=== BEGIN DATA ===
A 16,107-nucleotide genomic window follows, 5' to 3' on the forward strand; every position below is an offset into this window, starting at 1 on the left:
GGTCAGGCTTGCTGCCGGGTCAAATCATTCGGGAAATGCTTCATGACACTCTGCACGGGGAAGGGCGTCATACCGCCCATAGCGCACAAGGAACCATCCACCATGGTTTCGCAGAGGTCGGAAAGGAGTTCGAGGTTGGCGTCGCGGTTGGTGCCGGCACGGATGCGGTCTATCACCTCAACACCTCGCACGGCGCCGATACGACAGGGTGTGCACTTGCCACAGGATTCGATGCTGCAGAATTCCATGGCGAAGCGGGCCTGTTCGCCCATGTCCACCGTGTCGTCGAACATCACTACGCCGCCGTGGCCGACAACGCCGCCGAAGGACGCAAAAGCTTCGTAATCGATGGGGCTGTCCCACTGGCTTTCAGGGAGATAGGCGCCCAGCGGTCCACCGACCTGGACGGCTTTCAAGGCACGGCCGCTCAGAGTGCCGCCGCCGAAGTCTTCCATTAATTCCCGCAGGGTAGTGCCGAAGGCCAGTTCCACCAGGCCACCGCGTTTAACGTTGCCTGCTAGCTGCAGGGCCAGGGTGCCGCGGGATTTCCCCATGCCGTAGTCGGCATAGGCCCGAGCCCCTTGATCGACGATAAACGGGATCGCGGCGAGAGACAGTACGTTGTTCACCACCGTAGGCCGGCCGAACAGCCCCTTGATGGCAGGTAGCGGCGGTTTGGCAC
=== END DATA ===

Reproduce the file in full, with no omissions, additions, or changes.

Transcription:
A 16,107-nucleotide genomic window follows, 5' to 3' on the forward strand; every position below is an offset into this window, starting at 1 on the left:
GGTCAGGCTTGCTGCCGGGTCAAATCATTCGGGAAATGCTTCATGACACTCTGCACGGGGAAGGGCGTCATACCGCCCATAGCGCACAAGGAACCATCCACCATGGTTTCGCAGAGGTCGGAAAGGAGTTCGAGGTTGGCGTCGCGGTTGGTGCCGGCACGGATGCGGTCTATCACCTCAACACCTCGCACGGCGCCGATACGACAGGGTGTGCACTTGCCACAGGATTCGATGCTGCAGAATTCCATGGCGAAGCGGGCCTGTTCGCCCATGTCCACCGTGTCGTCGAACATCACTACGCCGCCGTGGCCGACAACGCCGCCGAAGGACGCAAAAGCTTCGTAATCGATGGGGCTGTCCCACTGGCTTTCAGGGAGATAGGCGCCCAGCGGTCCACCGACCTGGACGGCTTTCAAGGCACGGCCGCTCAGAGTGCCGCCGCCGAAGTCTTCCATTAATTCCCGCAGGGTAGTGCCGAAGGCCAGTTCCACCAGGCCACCGCGTTTAACGTTGCCTGCTAGCTGCAGGGCCAGGGTGCCGCGGGATTTCCCCATGCCGTAGTCGGCATAGGCCCGAGCCCCTTGATCGACGATAAACGGGATCGCGGCGAGAGACAGTACGTTGTTCACCACCGTAGGCCGGCCGAACAGCCCCTTGATGGCAGGTAGCGGCGGTTTGGCAC